Westover saw at once that when he made his studio tea for the Vostrands he must ask Jeff; it would be cruel, and for several reasons impossible, not to do so, and he really did not see why he should not. Mrs. Vostrand was taking him on the right ground, as a Harvard student, and nobody need take him on any other. Possibly people would ask him to teas at their own houses, from Westover’s studio, but he could not feel that he was concerned in that. Society is interested in a man’s future, not his past, as it is interested in a woman’s past, not her future.
But when he gave his tea it went off wonderfully well in every way, perhaps because it was one of the first teas of the fall. It brought people together in their autumnal freshness before the winter had begun to wither their resolutions to be amiable to one another, to dull their wits, to stale their stories, or to give so wide a currency to their sayings that they could not freely risk them with every one.
Westover had thought it best to be frank with the leading lady of his class, when she said she should be delighted to receive for him, and would provide suitable young ladies to pour: a brunette for the tea, and a blonde for the chocolate. She took his scrupulosity very lightly when he spoke of Mrs. Vostrand’s educational sojourn in Europe; she laughed and said she knew the type, and the situation was one of the most obvious phases of the American marriage.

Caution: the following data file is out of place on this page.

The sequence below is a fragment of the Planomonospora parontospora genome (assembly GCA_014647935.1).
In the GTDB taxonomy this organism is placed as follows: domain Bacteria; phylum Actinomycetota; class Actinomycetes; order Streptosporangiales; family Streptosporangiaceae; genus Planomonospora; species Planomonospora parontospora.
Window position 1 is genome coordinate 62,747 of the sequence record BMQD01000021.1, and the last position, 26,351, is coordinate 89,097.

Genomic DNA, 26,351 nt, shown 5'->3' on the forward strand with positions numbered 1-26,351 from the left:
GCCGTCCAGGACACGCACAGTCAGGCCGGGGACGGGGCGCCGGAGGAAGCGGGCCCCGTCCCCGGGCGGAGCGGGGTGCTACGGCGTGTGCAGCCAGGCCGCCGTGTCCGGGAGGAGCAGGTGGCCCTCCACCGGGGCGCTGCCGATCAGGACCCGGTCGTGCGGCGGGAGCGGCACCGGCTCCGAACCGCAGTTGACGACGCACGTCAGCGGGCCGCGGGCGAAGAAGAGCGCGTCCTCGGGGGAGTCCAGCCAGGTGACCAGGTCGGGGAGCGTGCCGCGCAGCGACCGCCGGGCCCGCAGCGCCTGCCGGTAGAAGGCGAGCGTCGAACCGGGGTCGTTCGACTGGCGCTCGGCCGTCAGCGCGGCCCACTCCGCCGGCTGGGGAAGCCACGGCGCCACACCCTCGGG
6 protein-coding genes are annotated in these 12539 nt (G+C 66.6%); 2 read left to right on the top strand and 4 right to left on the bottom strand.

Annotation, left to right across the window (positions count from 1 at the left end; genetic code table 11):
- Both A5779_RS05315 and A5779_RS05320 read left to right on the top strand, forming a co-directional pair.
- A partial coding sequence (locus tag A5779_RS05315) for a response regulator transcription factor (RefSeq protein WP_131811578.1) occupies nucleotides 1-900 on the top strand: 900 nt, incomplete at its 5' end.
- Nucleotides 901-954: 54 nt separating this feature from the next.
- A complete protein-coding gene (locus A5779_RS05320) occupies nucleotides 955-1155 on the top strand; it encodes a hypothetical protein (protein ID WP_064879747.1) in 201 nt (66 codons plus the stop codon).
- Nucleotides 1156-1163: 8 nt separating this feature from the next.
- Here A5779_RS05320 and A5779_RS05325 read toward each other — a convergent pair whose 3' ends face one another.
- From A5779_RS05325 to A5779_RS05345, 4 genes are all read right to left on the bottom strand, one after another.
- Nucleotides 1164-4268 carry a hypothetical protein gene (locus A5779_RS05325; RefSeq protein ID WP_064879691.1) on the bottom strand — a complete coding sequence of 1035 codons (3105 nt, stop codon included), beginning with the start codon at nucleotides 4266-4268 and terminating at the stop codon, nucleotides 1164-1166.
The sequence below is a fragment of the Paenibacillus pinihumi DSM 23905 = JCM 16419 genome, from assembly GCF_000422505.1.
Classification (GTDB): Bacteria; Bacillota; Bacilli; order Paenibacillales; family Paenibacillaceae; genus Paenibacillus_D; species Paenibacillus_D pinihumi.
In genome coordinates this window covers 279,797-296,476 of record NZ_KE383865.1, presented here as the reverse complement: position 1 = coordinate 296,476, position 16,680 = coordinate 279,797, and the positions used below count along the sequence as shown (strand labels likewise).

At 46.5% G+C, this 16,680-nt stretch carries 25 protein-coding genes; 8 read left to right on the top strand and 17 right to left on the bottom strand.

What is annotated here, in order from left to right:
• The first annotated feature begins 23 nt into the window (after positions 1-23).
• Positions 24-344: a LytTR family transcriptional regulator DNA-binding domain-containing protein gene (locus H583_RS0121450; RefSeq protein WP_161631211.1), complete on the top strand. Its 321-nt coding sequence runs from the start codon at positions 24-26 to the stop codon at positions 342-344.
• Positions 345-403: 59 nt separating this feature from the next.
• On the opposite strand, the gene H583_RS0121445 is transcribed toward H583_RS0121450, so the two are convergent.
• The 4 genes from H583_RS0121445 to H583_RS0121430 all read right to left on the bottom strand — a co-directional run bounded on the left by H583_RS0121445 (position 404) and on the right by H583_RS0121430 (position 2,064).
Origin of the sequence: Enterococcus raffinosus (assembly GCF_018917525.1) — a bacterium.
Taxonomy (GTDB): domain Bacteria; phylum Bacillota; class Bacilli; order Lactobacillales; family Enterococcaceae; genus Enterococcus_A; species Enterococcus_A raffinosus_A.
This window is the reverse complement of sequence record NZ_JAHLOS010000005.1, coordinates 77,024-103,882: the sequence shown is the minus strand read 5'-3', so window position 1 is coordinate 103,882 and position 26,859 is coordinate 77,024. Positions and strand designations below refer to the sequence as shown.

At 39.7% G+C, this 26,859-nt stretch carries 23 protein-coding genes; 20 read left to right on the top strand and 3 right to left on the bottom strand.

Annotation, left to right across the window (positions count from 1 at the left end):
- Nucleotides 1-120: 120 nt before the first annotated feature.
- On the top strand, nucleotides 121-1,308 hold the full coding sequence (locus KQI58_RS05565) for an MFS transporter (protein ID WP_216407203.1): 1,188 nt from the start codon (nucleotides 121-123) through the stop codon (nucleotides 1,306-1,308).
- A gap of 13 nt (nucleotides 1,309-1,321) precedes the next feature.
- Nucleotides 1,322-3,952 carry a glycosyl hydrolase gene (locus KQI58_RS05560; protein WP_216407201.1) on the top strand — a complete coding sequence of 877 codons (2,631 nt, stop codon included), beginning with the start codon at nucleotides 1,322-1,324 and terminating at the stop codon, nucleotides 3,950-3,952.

He protested in vain that Mrs. Vostrand was not the type; she laughed again, and said, Oh, types were never typical. But she was hospitably gracious both to her and to Miss Genevieve; she would not allow that the mother was not the type when Westover challenged her experience, but she said they were charming, and made haste to get rid of the question with the vivid demand: “But who was your young friend who ought to have worn a lion-skin and carried a club?”
Westover by this time disdained palliation. He said that Jeff was the son of the landlady at Lion’s Head Mountain, which he had painted so much, and he was now in his second year at Harvard, where he was going to make a lawyer of himself; and this interested the lady. She asked if he had talent, and a number of other things about him and about his mother; and Westover permitted himself to be rather graphic in telling of his acquaintance with Mrs. Durgin.